For burning calories, increasing strength and maximizing fat loss, you can't beat a full body workout. The more muscles you work in each workout, the more calories you burn and the quicker your results. As a beginner, the gym can be a daunting place, but don't be put off -- the only way you'll get great results is by committing 100 percent to your full body workout.
The more is better mantra might work for a lot of things, but when it comes to training, it isn't necessarily true. Quality is far more important than quantity. Your muscles need at least 48 hours between sessions to allow them to recover, according to the American Council on Exercise, so a full body workout every other day is ideal. As a beginner you may even find that once every three days is enough for the first few weeks, as you need slightly longer to recover from the post-workout soreness.
Pick exercises that work multiple muscle groups to burn the most calories. This means foregoing the classic beginner exercises of biceps curls, triceps kickbacks and leg extensions, and opting instead for deadlifts, squats, presses, pushups and rows. You might think that these are more advanced exercises, but they can all be picked up within a few sessions. Start with light weights, and if you're unsure of any techniques, ask a trainer at your gym for help.
Sets, Reps and Weights
Don't get too hung up on the exact number of sets and reps, and don't fall for the old myth of high reps with light weights being better for fat loss either. To begin with, perform each exercise for three sets of eight to 12 reps. Once you can complete three sets of 12, increase the weight and drop back down to three sets of eight. Aim to progress every session while maintaining perfect form.
Perform six exercises every session, each targeting a different muscle group. Strength coach Nia Shanks advises including one squatting movement, a deadlift, one overhead push, one overhead pull, a horizontal push and a horizontal pull in each workout. For instance your workout could include back squats, stiff-legged deadlifts, dumbbell shoulder presses, lat pulldowns, pushups and cable rows. Add in cardiovascular work on your days in between weights sessions -- the Centers for Disease Control and Prevention recommend a minimum of 75 minutes of vigorous, or 150 minutes of moderate intensity aerobic exercise every week.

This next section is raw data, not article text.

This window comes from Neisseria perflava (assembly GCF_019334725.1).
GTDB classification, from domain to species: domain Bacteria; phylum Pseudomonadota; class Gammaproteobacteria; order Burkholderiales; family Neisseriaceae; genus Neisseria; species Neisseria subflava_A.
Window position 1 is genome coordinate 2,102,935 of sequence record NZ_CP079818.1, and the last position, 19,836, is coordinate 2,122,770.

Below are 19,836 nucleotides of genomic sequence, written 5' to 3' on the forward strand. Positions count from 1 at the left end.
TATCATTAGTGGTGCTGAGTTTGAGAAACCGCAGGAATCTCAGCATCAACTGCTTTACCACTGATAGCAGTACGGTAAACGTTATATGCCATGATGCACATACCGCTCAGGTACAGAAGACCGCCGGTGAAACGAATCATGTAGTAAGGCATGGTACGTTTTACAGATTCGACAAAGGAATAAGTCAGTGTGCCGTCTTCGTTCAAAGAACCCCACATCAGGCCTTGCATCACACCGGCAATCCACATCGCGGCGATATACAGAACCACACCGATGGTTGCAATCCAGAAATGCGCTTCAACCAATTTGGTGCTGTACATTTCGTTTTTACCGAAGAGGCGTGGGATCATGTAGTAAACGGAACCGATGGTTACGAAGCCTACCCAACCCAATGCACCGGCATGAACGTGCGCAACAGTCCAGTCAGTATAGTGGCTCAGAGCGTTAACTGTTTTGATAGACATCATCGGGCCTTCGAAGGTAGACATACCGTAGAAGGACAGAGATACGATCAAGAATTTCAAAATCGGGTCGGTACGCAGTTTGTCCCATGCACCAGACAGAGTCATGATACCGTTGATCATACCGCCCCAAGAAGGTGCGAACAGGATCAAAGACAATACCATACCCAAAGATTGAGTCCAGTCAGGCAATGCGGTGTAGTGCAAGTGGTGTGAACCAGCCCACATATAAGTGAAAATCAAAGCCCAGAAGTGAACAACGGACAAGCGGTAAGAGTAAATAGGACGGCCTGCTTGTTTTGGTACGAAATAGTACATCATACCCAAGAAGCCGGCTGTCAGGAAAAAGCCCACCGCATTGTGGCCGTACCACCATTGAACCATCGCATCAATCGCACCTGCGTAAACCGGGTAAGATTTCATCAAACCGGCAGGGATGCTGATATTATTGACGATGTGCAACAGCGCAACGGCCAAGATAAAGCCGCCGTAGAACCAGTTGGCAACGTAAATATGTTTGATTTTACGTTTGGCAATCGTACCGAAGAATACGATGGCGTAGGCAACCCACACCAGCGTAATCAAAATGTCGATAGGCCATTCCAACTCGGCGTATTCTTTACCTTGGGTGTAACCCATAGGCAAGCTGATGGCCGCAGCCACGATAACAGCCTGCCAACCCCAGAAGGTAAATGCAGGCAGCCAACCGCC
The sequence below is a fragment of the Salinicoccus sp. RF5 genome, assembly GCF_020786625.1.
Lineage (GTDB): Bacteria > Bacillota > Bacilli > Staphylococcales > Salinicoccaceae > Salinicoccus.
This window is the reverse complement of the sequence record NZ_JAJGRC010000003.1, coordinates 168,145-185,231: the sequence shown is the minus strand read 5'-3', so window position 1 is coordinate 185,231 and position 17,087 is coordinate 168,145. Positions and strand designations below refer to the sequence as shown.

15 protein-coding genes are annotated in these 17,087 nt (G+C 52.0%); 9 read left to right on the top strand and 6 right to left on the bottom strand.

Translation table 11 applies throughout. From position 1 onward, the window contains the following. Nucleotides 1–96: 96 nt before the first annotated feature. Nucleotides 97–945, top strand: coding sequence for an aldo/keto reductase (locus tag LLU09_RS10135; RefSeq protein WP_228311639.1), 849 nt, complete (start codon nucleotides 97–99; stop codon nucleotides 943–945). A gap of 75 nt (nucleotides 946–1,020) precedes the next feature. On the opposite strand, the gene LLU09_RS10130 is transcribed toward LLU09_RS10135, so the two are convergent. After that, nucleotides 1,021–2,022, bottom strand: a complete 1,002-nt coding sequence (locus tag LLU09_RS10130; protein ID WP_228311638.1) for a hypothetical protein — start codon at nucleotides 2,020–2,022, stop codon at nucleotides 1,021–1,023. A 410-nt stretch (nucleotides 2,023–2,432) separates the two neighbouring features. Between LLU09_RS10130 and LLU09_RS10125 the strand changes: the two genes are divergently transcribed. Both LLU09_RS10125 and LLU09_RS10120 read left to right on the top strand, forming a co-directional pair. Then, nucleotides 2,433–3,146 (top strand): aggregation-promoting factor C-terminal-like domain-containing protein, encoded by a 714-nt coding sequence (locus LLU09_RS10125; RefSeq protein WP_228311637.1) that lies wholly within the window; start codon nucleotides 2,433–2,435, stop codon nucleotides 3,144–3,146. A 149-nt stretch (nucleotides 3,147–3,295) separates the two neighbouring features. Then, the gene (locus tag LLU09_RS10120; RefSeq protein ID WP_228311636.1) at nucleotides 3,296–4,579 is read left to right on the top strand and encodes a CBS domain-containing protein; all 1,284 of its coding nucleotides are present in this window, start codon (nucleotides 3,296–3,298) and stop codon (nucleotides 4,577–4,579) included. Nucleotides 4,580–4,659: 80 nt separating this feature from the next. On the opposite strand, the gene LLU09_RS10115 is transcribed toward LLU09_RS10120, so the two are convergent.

- ACE Fitness: What Causes Muscle Soreness and How is it Best Relieved?
- Chad Waterbury: Full Body Training Part 3: Fat Loss
- ExRx: Fat Loss and Weight Training Myths
- Nia Shanks: The Women’s Beginner Strength Training Guide to Lift Like a Girl & Look Absolutely Awesome
- Centers for Disease Control and Prevention: How Much Physical Activity do Adults Need?
Mike Samuels started writing for his own fitness website and local publications in 2008. He graduated from Peter Symonds College in the UK with A Levels in law, business and sports science, and is a fully qualified personal trainer, sports massage therapist and corrective exercise specialist with accreditations from Premier Global International.